senior pet winter safety

Cold temperatures can be tough for humans, but exposure to cold can be dangerous for senior pets. Senior pets are more sensitive to the cold and vulnerable to becoming sick.

Like most pet owners, you’re looking for ways to keep your senior pet warm during these colder months— especially in the snow and rain. Here are some tips on how to keep your senior pet healthy and happy through the winter.

Senior Pets are Susceptible to Cold Temperatures

As we age, our bodies become less efficient at producing heat. This is true for senior pets, too. In addition, older animals have less muscle mass and smaller fat reserves than when they were younger. Since older pets can’t generate as much body heat as younger animals, they need extra help to keep warm.

Provide Protection from the Elements

When walking your dog, make sure they have protection from the elements. Depending on the weather, dress them in a warm sweater or rain and snow-resistant coat. Consider bringing a blanket to bundle them into if they get too cold. And when walking in the rain, snow, or ice, dog boots (available online and in pet stores) offer protection for their paws.

Consider bringing your indoor/outdoor senior cat inside for the winter. If your cat isn’t used to being inside full-time, ease them into indoor life. Let them spend time outdoors on warmer days, but gradually increase the amount of time spent indoors. And when the temperature dips below freezing, bring them inside.

Ensure your pet’s collar has up-to-date identification information. Having your pet microchipped is ideal. That way, even if they manage to slip out of their collar, your pet can still be identified and returned to you.

And make sure your senior pet has a cozy, comfortable, draft-free area indoors to rest and sleep. Many senior pets enjoy a heated bed (available online and in pet stores). Provide blankets for snuggling and extra warmth.

Maintain Regular Exercise 

Exercise is essential for keeping your pet healthy and happy, particularly during the winter.

You can still take your pet for walks when it’s not too cold outside. Limit the length of your walks based on the temperature and how your pet reacts to the weather. When indoors, provide extra playtime for your pet to keep them engaged and active.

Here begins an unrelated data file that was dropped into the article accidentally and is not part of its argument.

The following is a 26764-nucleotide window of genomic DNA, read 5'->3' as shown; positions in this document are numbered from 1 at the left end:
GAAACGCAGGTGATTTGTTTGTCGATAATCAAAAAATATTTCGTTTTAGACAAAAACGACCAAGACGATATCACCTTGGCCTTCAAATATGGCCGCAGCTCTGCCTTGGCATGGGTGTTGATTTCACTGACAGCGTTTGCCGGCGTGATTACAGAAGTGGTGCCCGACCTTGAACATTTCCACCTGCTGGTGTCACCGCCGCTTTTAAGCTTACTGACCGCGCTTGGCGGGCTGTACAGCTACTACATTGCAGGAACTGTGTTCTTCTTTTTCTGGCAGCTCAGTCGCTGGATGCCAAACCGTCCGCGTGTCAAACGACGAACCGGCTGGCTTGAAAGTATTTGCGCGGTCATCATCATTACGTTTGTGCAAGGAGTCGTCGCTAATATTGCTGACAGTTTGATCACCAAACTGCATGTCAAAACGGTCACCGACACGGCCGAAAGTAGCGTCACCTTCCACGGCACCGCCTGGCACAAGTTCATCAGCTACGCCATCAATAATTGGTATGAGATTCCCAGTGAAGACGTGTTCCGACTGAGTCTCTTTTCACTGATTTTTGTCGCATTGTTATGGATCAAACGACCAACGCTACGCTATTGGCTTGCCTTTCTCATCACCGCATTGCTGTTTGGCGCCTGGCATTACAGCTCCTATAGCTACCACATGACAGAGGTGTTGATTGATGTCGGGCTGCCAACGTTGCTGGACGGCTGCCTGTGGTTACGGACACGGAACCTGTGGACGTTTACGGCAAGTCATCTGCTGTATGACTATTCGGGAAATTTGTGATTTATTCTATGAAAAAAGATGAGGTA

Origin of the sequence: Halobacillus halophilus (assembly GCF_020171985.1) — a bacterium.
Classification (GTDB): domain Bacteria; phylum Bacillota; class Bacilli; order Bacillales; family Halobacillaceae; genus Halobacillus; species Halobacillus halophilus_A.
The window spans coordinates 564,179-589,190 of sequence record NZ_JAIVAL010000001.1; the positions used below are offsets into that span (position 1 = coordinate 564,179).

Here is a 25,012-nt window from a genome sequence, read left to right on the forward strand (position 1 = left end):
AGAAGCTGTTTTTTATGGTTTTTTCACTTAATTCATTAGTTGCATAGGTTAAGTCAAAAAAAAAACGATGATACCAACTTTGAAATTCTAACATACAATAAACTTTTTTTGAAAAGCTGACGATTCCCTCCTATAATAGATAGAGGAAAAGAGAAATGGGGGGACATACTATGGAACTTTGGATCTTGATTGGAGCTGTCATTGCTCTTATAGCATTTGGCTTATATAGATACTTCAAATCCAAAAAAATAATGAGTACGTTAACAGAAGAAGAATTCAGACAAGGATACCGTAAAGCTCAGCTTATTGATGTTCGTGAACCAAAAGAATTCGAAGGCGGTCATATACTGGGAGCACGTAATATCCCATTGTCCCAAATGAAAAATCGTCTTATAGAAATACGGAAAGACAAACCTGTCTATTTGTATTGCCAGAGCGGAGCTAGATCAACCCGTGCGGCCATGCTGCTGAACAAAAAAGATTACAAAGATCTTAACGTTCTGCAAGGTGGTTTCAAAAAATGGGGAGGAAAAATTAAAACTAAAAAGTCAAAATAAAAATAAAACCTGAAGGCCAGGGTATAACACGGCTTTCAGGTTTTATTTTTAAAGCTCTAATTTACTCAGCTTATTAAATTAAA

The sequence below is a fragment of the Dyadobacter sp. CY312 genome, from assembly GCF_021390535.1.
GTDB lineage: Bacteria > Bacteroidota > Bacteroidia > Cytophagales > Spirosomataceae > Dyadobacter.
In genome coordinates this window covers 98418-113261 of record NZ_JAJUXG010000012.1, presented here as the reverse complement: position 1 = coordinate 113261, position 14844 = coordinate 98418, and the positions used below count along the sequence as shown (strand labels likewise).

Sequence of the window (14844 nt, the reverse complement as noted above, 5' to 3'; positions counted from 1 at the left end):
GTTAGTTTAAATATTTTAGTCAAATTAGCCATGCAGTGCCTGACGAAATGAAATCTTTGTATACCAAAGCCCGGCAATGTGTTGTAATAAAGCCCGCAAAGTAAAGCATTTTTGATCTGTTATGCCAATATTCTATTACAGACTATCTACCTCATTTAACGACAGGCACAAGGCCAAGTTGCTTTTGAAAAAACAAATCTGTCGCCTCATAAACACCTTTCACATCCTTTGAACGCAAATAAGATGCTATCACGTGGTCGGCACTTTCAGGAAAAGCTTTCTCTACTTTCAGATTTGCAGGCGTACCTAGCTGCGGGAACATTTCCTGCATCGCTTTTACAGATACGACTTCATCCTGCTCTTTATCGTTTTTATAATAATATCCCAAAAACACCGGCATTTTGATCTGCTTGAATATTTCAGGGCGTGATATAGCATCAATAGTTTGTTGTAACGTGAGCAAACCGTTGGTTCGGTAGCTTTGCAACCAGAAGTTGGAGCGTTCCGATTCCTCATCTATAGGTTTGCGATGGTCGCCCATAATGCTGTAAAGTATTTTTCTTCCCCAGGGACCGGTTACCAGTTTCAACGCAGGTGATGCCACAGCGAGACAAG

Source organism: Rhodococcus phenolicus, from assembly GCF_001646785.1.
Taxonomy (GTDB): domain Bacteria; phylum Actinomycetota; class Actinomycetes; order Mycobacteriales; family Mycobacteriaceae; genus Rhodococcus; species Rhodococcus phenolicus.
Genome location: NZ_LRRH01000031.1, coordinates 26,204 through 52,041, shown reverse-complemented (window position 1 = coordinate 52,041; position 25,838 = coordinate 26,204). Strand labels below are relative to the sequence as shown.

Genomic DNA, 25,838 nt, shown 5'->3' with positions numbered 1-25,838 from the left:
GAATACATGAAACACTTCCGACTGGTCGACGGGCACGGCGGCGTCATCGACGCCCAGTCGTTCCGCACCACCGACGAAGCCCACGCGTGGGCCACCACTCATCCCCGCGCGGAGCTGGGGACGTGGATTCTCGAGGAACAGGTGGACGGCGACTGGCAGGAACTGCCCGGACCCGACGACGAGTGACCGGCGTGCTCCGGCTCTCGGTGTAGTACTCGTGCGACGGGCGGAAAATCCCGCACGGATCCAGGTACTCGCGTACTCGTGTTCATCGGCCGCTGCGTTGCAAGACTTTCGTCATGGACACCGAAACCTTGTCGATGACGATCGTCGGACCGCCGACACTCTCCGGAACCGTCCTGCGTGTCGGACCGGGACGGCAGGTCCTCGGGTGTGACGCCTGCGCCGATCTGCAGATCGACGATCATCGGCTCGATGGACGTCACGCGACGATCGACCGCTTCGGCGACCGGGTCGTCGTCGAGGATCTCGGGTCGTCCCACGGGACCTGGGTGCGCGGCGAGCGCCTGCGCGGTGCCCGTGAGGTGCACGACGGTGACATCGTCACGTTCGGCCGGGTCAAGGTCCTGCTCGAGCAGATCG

If your dog enjoys playing in the snow, make sure they take frequent indoor breaks to avoid being overexposed and suffering frostbite or hypothermia. 

When your pet returns indoors after being outside on a rainy or snowy day, towel dry their coat and paws thoroughly to help them warm up. 

Watch for Signs of Frostbite or Hypothermia

Signs of hypothermia include shivering, slow breathing and pulse, and a body temperature below 95 degrees Fahrenheit. A pet with frostbite will typically have pale, gray, or bluish skin and experience numbness and pain.

First aid for both conditions involves getting your pet warm and dry (without rubbing the skin) and taking them to the vet immediately.

Watch for Changes in Behavior

If your friendly, outgoing pet suddenly seems withdrawn, depressed, or anxious, they may need extra TLC during the colder, darker months.

  • Some pets experience a decreased appetite during the winter. To encourage normal eating and drinking, try heating their food and water to about ten degrees warmer than room temperature to make it more appealing. 
  • If you’ve noticed that your senior pet has lost weight rapidly over a few weeks (or even days), see your vet to ensure there are no underlying issues.
  • Always keep an eye out for signs of illness or injury.

Arlington Animal Hospital is Here For You

Remember: If it’s too cold outside for you, it’s probably too cold for your senior pet. If you have questions about caring for your senior pet or would like to schedule an appointment, contact us today.